This is what I tried:

find . -name *.sv | xargs sed -i -e '<command>' -e '<command>'

It does not work. Using the exact same command on each file still works.

Thanks for the help.

  • 2
    Define 'does not work'. What specifically does it do?
    – DopeGhoti
    Jun 5, 2018 at 18:37

3 Answers 3


To force xargs to only execute sed with a single file at a time, use -n 1 with xargs. You should also pass the pathnames from find using -print0 and get xargs to receive them with -0 (if your find and xargs supports these nonstandard options), so that pathnames containing spaces etc. are handled correctly. You probably also need to specify that you are looking for regular files (and not directories etc.) and you definitely need to quote that shell glob (or it may expand to any matching filename in the current directory):

find . -type f -name '*.sv' -print0 | xargs -0 -n 1 sed -i -e '<command>' -e '<command>'

Or, just use find:

find . -type f -name '*.sv' -exec sed -i -e '<command>' -e '<command>' {} ';'


A solution that is not using find, but instead uses the ** globbing pattern (matches "recursively" down into subdirectories) available in bash after doing shopt -s globstar:

shopt -s globstar dotglob nullglob
for pathname in ./**/*.sv; do
    if [[ -f "$pathname" ]] && [[ ! -h "$pathname" ]]; then
        sed -i -e '<command> -e '<command>' "$pathname"

This loop loops over all files that have a filename suffix .sv and tests whether each matched name is a regular file (we have to test separately with ! -h to make sure its not a symbolic link to a regular file) before applying the sed command. The shell options enable the use of ** (globstar), matching of hidden names (dotglob), and removes the patterns completely if it does not match (nullglob).

Or, with the zsh shell, which has ** enabled by default, and can use a "glob qualifier" to do most of the "extra" work that bash has to do explicitly:

for pathname in ./**/.sv(.DN); do
    sed -i -e '<command> -e '<command>' "$pathname"

The glob qualifier (.DN) modifies the preceding globbing pattern so that it matches only regular files, matches hidden names, and expands to nothing if there is no match at all.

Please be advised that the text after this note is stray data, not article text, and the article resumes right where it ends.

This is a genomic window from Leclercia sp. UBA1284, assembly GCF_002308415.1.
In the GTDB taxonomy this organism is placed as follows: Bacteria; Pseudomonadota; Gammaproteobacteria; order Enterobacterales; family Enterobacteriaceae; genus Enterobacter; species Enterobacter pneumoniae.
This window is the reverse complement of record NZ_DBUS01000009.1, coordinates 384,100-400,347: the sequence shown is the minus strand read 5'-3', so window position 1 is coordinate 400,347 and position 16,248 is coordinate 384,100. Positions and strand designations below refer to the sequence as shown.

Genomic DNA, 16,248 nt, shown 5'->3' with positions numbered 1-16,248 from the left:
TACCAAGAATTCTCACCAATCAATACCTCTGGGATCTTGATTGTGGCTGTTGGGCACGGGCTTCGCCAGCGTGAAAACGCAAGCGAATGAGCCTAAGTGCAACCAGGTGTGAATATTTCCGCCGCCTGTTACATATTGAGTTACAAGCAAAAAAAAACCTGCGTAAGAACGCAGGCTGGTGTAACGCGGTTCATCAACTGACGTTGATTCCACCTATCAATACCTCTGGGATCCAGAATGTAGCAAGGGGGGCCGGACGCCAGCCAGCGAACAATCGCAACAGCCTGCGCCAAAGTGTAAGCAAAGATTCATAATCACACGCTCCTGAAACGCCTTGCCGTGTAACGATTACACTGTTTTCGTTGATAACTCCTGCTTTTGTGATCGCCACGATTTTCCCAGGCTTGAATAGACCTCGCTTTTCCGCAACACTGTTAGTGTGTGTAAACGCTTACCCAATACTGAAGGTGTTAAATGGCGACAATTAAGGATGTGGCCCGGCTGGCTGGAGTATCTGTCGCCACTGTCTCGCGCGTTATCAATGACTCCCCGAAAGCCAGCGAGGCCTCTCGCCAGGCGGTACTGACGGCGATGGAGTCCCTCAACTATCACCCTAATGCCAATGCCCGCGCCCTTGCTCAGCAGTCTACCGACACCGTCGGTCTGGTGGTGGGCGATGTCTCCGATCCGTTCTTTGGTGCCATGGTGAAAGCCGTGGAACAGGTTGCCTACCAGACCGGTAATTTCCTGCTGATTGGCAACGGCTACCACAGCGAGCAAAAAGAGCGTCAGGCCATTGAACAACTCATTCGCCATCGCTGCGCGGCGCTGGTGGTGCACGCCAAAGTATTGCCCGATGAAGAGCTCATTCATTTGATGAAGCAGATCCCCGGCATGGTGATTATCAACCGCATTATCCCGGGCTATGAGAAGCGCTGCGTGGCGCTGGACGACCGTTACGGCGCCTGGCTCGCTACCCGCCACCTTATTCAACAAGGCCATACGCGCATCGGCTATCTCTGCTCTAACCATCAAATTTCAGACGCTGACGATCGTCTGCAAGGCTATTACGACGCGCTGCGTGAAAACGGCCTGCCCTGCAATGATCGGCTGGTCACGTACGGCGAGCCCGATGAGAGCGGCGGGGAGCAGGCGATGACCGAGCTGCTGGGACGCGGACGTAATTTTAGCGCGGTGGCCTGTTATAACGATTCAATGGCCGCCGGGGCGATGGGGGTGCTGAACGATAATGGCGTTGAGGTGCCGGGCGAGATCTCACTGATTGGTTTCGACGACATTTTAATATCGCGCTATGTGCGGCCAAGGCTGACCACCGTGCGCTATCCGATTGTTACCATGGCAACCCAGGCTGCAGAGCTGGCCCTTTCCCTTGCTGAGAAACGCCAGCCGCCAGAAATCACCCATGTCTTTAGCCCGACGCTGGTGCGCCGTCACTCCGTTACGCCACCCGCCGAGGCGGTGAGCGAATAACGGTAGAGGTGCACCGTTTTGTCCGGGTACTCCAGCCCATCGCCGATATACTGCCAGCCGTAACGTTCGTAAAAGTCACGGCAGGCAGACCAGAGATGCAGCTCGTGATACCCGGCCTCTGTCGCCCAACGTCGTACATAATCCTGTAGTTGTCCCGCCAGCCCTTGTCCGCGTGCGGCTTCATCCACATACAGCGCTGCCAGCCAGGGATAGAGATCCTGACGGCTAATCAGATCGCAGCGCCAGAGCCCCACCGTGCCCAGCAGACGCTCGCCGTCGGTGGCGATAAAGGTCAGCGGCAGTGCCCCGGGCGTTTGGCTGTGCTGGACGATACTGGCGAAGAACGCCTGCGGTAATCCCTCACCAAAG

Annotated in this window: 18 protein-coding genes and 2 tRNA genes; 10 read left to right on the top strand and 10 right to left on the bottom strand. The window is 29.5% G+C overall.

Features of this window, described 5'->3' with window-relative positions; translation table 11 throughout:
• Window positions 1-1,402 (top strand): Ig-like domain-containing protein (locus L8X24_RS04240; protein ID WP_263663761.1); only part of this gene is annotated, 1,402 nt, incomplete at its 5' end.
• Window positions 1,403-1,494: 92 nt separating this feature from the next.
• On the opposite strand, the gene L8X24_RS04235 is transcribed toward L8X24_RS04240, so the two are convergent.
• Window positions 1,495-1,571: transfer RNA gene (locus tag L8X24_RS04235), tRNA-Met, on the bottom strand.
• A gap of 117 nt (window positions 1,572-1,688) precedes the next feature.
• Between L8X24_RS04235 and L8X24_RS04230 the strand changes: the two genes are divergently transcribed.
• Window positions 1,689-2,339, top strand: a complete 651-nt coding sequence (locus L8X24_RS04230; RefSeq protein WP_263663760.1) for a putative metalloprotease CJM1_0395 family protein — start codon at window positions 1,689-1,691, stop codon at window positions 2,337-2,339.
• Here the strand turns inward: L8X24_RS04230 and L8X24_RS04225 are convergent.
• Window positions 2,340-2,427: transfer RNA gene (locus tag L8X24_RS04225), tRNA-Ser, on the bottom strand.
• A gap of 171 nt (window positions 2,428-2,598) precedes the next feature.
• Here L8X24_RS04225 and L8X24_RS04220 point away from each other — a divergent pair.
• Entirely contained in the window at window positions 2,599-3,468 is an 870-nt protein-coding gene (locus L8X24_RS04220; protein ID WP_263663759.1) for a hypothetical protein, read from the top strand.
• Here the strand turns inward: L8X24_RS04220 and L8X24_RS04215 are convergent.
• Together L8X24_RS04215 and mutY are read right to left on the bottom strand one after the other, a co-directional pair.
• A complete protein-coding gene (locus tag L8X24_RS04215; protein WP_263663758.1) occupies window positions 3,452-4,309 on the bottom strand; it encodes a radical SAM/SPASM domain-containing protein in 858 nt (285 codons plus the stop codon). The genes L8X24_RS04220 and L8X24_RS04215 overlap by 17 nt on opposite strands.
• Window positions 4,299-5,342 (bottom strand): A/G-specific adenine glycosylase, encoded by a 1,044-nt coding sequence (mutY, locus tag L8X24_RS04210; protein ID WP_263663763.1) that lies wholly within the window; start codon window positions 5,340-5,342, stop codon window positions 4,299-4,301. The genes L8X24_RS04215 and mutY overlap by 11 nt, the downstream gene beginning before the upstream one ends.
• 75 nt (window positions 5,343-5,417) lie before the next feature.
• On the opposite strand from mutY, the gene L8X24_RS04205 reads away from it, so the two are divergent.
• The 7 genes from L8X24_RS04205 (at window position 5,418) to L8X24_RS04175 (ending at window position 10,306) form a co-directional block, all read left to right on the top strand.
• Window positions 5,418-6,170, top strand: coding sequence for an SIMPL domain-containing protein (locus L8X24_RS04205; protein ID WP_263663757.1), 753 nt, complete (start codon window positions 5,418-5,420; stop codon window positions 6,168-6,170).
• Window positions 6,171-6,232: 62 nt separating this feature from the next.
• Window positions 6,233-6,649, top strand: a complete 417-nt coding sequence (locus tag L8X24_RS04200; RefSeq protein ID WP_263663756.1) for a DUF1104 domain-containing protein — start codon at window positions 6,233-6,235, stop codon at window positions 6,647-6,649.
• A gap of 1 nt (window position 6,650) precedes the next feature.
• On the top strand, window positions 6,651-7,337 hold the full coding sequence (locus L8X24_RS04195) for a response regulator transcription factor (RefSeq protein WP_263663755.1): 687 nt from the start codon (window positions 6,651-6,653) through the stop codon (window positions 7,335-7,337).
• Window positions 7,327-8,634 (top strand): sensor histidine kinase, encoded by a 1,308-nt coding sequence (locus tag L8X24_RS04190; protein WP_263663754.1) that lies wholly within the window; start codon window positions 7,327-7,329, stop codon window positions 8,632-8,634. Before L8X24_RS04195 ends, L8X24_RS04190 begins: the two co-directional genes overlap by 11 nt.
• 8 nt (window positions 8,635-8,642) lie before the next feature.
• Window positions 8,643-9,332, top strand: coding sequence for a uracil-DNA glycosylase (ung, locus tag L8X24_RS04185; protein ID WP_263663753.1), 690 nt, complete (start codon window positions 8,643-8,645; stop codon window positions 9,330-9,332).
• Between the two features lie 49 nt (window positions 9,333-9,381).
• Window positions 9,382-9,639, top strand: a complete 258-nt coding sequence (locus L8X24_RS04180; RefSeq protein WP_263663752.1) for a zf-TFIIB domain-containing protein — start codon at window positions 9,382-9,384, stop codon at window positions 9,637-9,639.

• At least for GNU sed, doesn't -i imply -s (i.e. that sed will treat the files as separate, even if xargs doesn't)? Jun 5, 2018 at 19:15
  • @steeldriver Possibly, I don't use GNU sed very often (and never with -i). The original command may still have issues with whitespace in file names though (and the other issues).
    – Kusalananda
    Jun 5, 2018 at 19:31
  • @Kusalananda I would also recommend combining both of the -e options on the sed. -e denotes a sed script will follow, not a sed command. sed -e '<command1> ; <command2>' FILE works just fine.
    – Centimane
    Jun 6, 2018 at 10:25
  • @Centimane If you want to get technical about it, -e denotes that the following argument is a sed expression or command. -f is used to read a script from a file. There is no benefit to combining the arguments of several -e into a single string, and in some cases, it's even impossible to do so.
    – Kusalananda
    Jun 6, 2018 at 11:12
  • @Kusalananda -e denotes a script as per the man page: "add the script to the commands to be executed". I don't think there are any cases where it's impossible, you just might have to escape some characters if using double-quotes instead of single. It is true though that the result is the same, but it's good to recognize that -e is for passing a script rather than a single command.
    – Centimane
    Jun 6, 2018 at 11:48

Here is another method that worked for me:

find -name "*.fail" | xargs -L 1 sed -i -e 's/cse/ecs/g' -e 's/trex/dino/g'
  • This might work for you, but as a generic solution this would fail on files and directories that have newlines in their name.
    – Kusalananda
    Oct 30, 2019 at 8:10

this worked for me grep -rl foo | xargs sed -i 's/foo/bar'

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